TC63

“I see one glaring technical problem with your scheme, sir,” Sar Adnarel said. She didn’t wait for Lahatiel to make her introduction to Hashmal Ithuriel. “I am the weapons officer on Exiler, sir, my name is Adnarel Sala. I’m looking at this problem from the point of view of someone who wants to hit a very small target from very far away. If I aim right at the star, I’m going to plain miss it, because I’m aiming where the star was four years ago. But if I shoot ahead of the star like I’m trying to hit a duck with a shotgun, I’ve got another problem. Suppose I think it is 4.37 light years to Sol from here, but it’s really 4.36 light-years. It seems to me the target I’m trying to hit is only a few light-minutes across, but even the small error in my example is already about three or four light days.”

“You are absolutely right, Sar Adnarel!” Ithuriel said. “Fortunately, this will not be a problem for your first leg from here to Sol. The distance to Sol is known to within a fraction of a light-second because a powerful universal time clock radio broadcast originates from Luna and Hashmal Suriel will be able to pick it up even from here. It will mismatch your own ship’s clock by exactly 4 years 133 days 14 hours 96 minutes and 48 seconds. And the relative velocities of Sol and Rigilkent in all three axes is known to within a few tens of feet per second. These things will tell Barakiel exactly how much to lead the ‘duck’ as you put it. But when you begin to explore suns beyond Sol and Centauri, the information I will provide Captain Barakiel will be somewhat less reliable. But not dangerously so. That is the very reason this observatory exists, you see. That is the essence of our years of work here. We have compiled data on hundreds of nearby stars. It is safe to say you will not begin to have problems with position error until you get beyond about twenty light years from Centauri. Somewhere along the way you will need to establish another observatory just like this one and compile a new database. But it occurs to me that Asmodeus expects me to be fitting out the Exiler with the FTL Pod as soon as possible, and that he expects you to return immediately to Palato so he can claim his prize. But I gather that you do not intend to return to Centauri anytime soon, is that correct?”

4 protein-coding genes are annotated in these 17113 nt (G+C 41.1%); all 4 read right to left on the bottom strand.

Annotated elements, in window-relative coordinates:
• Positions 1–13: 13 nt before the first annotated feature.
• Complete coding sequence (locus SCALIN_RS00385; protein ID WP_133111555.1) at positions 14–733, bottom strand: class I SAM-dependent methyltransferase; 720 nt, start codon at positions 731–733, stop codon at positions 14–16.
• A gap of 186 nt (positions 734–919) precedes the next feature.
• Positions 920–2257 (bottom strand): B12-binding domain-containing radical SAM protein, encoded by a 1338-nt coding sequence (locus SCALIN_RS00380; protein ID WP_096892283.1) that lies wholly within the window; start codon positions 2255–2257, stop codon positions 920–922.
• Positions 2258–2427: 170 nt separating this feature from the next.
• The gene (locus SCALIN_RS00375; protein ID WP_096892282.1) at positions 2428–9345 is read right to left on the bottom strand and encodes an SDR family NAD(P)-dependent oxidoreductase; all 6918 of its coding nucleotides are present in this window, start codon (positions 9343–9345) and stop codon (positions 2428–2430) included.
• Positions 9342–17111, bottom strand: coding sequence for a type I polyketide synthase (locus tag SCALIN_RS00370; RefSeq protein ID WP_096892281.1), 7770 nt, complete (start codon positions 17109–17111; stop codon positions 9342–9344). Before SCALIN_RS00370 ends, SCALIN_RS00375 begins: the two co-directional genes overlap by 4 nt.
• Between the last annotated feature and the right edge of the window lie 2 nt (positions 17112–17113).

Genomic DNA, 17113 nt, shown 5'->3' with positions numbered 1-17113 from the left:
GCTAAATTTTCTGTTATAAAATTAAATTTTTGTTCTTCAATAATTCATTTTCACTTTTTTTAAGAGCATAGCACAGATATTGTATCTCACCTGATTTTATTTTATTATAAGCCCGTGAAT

Lahatiel acknowledged Ithuriel in the affirmative.

“So I imagine in a week or two Mastema will begin to get restless, and certainly after a month has gone by he will send a much larger vessel to inquire after your own vessel. And some of the answers we will have for him, well, the High Lord Patriarch mightn’t like them. In fact, it is entirely possible that the Eyes of Mastema could reconstruct my work after taking possession of my papers and lab equipment and putting me and my associates to torment. Then a whole fleet of FTL equipped ships would go looking for you.”